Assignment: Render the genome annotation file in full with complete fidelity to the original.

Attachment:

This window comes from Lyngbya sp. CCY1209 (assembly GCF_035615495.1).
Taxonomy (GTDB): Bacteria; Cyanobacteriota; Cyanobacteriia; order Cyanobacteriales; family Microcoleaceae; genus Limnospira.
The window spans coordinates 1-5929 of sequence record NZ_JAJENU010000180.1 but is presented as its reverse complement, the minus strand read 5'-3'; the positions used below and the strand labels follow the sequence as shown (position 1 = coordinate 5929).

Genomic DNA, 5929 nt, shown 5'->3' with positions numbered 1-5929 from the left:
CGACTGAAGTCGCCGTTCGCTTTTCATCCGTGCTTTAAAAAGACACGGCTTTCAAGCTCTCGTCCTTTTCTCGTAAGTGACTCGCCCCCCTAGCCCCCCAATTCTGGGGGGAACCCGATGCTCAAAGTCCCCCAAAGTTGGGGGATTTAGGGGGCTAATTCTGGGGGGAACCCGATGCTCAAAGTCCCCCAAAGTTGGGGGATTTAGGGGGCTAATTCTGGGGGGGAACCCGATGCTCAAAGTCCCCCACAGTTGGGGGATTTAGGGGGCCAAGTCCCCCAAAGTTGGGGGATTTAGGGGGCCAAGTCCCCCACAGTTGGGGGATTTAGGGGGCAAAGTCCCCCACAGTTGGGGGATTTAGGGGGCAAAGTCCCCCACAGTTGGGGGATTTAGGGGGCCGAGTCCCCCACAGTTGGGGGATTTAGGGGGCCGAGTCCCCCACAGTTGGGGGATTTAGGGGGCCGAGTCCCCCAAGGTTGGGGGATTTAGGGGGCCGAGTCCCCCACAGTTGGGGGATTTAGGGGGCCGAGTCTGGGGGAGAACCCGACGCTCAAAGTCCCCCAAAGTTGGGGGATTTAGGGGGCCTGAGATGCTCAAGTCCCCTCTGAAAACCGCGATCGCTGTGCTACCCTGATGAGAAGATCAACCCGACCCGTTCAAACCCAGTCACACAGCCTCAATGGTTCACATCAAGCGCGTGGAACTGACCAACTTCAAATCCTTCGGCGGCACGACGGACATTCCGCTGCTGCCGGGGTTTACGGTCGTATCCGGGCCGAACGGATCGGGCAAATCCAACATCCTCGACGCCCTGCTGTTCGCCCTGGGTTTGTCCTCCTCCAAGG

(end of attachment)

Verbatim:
This window comes from Lyngbya sp. CCY1209 (assembly GCF_035615495.1).
Taxonomy (GTDB): Bacteria; Cyanobacteriota; Cyanobacteriia; order Cyanobacteriales; family Microcoleaceae; genus Limnospira.
The window spans coordinates 1-5929 of sequence record NZ_JAJENU010000180.1 but is presented as its reverse complement, the minus strand read 5'-3'; the positions used below and the strand labels follow the sequence as shown (position 1 = coordinate 5929).

Genomic DNA, 5929 nt, shown 5'->3' with positions numbered 1-5929 from the left:
CGACTGAAGTCGCCGTTCGCTTTTCATCCGTGCTTTAAAAAGACACGGCTTTCAAGCTCTCGTCCTTTTCTCGTAAGTGACTCGCCCCCCTAGCCCCCCAATTCTGGGGGGAACCCGATGCTCAAAGTCCCCCAAAGTTGGGGGATTTAGGGGGCTAATTCTGGGGGGAACCCGATGCTCAAAGTCCCCCAAAGTTGGGGGATTTAGGGGGCTAATTCTGGGGGGGAACCCGATGCTCAAAGTCCCCCACAGTTGGGGGATTTAGGGGGCCAAGTCCCCCAAAGTTGGGGGATTTAGGGGGCCAAGTCCCCCACAGTTGGGGGATTTAGGGGGCAAAGTCCCCCACAGTTGGGGGATTTAGGGGGCAAAGTCCCCCACAGTTGGGGGATTTAGGGGGCCGAGTCCCCCACAGTTGGGGGATTTAGGGGGCCGAGTCCCCCACAGTTGGGGGATTTAGGGGGCCGAGTCCCCCAAGGTTGGGGGATTTAGGGGGCCGAGTCCCCCACAGTTGGGGGATTTAGGGGGCCGAGTCTGGGGGAGAACCCGACGCTCAAAGTCCCCCAAAGTTGGGGGATTTAGGGGGCCTGAGATGCTCAAGTCCCCTCTGAAAACCGCGATCGCTGTGCTACCCTGATGAGAAGATCAACCCGACCCGTTCAAACCCAGTCACACAGCCTCAATGGTTCACATCAAGCGCGTGGAACTGACCAACTTCAAATCCTTCGGCGGCACGACGGACATTCCGCTGCTGCCGGGGTTTACGGTCGTATCCGGGCCGAACGGATCGGGCAAATCCAACATCCTCGACGCCCTGCTGTTCGCCCTGGGTTTGTCCTCCTCCAAGG